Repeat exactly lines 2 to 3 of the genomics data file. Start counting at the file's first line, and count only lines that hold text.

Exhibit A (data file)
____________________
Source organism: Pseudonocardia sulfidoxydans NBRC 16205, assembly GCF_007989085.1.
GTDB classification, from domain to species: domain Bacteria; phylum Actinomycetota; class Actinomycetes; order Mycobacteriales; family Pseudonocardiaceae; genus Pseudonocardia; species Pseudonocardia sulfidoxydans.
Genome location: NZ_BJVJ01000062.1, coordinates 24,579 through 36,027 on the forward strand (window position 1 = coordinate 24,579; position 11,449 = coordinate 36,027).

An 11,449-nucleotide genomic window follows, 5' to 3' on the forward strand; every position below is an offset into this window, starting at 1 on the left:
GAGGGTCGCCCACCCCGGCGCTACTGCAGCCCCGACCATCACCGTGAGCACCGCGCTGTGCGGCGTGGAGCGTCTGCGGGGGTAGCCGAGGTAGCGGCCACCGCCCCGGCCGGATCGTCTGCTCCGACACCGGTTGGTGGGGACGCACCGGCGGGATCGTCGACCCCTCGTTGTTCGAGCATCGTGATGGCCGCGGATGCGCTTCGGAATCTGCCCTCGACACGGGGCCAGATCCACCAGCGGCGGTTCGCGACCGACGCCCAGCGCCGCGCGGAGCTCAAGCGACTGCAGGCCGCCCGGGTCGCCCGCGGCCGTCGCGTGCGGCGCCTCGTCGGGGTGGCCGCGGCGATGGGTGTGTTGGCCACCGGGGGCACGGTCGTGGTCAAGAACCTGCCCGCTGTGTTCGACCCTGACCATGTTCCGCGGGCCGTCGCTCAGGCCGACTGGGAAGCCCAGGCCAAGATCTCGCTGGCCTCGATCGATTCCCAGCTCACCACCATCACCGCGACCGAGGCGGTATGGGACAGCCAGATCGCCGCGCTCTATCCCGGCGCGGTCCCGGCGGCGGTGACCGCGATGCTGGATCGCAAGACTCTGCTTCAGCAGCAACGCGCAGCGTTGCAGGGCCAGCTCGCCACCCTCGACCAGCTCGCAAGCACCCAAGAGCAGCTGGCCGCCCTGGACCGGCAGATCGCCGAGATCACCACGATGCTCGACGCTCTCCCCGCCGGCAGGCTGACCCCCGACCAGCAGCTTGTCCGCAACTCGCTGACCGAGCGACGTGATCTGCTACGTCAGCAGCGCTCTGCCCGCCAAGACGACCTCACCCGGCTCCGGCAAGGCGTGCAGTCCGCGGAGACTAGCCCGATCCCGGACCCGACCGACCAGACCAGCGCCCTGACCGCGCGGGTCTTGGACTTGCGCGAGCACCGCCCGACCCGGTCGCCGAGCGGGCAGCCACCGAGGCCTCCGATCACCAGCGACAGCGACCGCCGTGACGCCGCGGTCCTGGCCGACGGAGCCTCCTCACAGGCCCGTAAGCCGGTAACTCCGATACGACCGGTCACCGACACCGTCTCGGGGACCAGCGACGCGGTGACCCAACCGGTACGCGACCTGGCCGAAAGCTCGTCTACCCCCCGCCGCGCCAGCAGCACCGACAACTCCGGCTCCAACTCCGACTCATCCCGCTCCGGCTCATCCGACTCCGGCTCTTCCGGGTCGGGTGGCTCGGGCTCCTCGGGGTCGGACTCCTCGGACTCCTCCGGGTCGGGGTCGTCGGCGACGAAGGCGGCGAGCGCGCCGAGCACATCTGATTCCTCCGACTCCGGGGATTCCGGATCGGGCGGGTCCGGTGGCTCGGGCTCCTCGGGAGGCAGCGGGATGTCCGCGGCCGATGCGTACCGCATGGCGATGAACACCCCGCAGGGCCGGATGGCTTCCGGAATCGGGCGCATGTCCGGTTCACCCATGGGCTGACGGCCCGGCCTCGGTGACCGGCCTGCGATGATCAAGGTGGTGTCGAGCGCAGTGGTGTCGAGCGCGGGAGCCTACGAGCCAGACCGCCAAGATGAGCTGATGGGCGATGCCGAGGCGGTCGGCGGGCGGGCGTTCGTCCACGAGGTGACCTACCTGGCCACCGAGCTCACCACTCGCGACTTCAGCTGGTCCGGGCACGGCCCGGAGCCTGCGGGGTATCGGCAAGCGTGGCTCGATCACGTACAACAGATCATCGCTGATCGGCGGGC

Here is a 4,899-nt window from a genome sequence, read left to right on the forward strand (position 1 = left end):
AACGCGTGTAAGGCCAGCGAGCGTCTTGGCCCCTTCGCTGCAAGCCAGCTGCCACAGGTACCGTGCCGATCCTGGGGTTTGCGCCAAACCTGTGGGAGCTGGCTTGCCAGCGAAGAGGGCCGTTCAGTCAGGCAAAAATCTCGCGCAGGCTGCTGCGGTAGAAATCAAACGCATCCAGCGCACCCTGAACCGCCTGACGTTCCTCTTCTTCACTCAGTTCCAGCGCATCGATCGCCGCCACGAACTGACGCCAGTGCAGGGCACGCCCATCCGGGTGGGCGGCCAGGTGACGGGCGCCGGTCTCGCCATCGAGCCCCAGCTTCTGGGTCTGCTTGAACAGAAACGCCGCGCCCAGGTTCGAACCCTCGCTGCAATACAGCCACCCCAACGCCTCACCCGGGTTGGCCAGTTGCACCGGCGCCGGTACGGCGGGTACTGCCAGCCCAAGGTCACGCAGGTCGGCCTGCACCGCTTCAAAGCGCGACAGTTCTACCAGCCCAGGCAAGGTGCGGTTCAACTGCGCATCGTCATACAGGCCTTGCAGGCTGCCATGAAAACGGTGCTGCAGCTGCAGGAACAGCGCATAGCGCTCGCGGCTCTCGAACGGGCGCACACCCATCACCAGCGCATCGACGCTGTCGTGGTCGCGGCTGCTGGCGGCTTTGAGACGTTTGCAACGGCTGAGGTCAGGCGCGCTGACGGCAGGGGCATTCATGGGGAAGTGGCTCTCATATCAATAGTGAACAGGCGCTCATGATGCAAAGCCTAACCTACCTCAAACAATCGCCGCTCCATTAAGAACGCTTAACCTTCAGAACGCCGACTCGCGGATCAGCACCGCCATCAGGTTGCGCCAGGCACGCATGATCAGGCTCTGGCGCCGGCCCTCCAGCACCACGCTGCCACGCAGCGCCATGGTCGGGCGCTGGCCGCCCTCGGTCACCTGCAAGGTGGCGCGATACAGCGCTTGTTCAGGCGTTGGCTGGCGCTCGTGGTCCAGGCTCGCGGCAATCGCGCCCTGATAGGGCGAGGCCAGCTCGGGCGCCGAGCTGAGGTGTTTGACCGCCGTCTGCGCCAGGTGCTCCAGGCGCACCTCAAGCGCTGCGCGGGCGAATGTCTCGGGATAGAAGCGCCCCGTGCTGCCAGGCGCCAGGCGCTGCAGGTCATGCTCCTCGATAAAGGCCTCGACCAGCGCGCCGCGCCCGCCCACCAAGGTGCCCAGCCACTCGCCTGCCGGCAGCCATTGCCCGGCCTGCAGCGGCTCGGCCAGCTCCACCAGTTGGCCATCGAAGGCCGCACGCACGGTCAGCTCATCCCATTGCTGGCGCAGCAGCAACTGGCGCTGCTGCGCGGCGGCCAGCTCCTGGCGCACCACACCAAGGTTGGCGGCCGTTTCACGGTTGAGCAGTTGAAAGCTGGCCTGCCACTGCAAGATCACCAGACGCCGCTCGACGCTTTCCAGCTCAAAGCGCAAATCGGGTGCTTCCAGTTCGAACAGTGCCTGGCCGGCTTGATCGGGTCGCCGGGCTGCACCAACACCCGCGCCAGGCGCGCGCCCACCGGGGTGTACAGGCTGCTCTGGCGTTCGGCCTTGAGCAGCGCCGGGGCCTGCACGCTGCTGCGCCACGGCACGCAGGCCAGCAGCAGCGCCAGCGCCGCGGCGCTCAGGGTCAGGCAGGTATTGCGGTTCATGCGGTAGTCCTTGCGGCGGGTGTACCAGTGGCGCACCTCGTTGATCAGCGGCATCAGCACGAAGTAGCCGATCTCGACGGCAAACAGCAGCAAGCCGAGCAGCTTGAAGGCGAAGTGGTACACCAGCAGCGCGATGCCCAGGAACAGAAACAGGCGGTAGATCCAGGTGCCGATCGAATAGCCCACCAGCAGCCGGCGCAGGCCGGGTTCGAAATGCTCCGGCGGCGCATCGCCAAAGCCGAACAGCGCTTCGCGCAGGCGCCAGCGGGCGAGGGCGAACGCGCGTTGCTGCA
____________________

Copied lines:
GTDB classification, from domain to species: domain Bacteria; phylum Actinomycetota; class Actinomycetes; order Mycobacteriales; family Pseudonocardiaceae; genus Pseudonocardia; species Pseudonocardia sulfidoxydans.
Genome location: NZ_BJVJ01000062.1, coordinates 24,579 through 36,027 on the forward strand (window position 1 = coordinate 24,579; position 11,449 = coordinate 36,027).